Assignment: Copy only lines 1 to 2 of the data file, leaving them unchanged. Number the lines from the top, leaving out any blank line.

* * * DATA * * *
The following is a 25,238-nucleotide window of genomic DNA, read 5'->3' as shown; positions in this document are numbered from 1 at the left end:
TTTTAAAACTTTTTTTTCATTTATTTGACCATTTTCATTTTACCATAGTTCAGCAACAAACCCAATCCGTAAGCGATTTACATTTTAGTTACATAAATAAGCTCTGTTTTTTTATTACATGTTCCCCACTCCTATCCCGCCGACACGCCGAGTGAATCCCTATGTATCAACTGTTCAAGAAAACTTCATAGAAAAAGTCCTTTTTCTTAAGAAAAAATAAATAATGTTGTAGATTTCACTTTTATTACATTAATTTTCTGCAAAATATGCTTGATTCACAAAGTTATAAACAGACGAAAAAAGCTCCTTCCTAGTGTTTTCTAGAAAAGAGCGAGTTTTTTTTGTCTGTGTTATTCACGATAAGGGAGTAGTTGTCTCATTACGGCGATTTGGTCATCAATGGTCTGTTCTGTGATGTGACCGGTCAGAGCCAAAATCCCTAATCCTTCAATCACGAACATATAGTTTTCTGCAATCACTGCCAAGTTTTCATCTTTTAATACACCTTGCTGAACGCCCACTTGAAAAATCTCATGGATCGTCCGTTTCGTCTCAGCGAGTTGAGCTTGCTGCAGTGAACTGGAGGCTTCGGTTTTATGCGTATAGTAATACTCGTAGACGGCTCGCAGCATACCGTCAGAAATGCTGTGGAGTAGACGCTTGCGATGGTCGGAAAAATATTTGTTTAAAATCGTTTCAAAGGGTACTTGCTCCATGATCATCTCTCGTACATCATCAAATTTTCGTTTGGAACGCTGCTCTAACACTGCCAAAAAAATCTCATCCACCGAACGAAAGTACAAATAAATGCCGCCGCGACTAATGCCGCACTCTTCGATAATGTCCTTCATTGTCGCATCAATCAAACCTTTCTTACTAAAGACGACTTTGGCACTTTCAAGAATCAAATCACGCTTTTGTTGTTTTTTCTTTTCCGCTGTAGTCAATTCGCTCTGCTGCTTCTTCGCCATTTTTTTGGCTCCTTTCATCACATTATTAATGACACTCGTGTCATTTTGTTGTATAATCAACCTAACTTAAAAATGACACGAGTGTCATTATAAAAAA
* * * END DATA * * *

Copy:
The following is a 25,238-nucleotide window of genomic DNA, read 5'->3' as shown; positions in this document are numbered from 1 at the left end:
TTTTAAAACTTTTTTTTCATTTATTTGACCATTTTCATTTTACCATAGTTCAGCAACAAACCCAATCCGTAAGCGATTTACATTTTAGTTACATAAATAAGCTCTGTTTTTTTATTACATGTTCCCCACTCCTATCCCGCCGACACGCCGAGTGAATCCCTATGTATCAACTGTTCAAGAAAACTTCATAGAAAAAGTCCTTTTTCTTAAGAAAAAATAAATAATGTTGTAGATTTCACTTTTATTACATTAATTTTCTGCAAAATATGCTTGATTCACAAAGTTATAAACAGACGAAAAAAGCTCCTTCCTAGTGTTTTCTAGAAAAGAGCGAGTTTTTTTTGTCTGTGTTATTCACGATAAGGGAGTAGTTGTCTCATTACGGCGATTTGGTCATCAATGGTCTGTTCTGTGATGTGACCGGTCAGAGCCAAAATCCCTAATCCTTCAATCACGAACATATAGTTTTCTGCAATCACTGCCAAGTTTTCATCTTTTAATACACCTTGCTGAACGCCCACTTGAAAAATCTCATGGATCGTCCGTTTCGTCTCAGCGAGTTGAGCTTGCTGCAGTGAACTGGAGGCTTCGGTTTTATGCGTATAGTAATACTCGTAGACGGCTCGCAGCATACCGTCAGAAATGCTGTGGAGTAGACGCTTGCGATGGTCGGAAAAATATTTGTTTAAAATCGTTTCAAAGGGTACTTGCTCCATGATCATCTCTCGTACATCATCAAATTTTCGTTTGGAACGCTGCTCTAACACTGCCAAAAAAATCTCATCCACCGAACGAAAGTACAAATAAATGCCGCCGCGACTAATGCCGCACTCTTCGATAATGTCCTTCATTGTCGCATCAATCAAACCTTTCTTACTAAAGACGACTTTGGCACTTTCAAGAATCAAATCACGCTTTTGTTGTTTTTTCTTTTCCGCTGTAGTCAATTCGCTCTGCTGCTTCTTCGCCATTTTTTTGGCTCCTTTCATCACATTATTAATGACACTCGTGTCATTTTGTTGTATAATCAACCTAACTTAAAAATGACACGAGTGTCATTATAAAAAA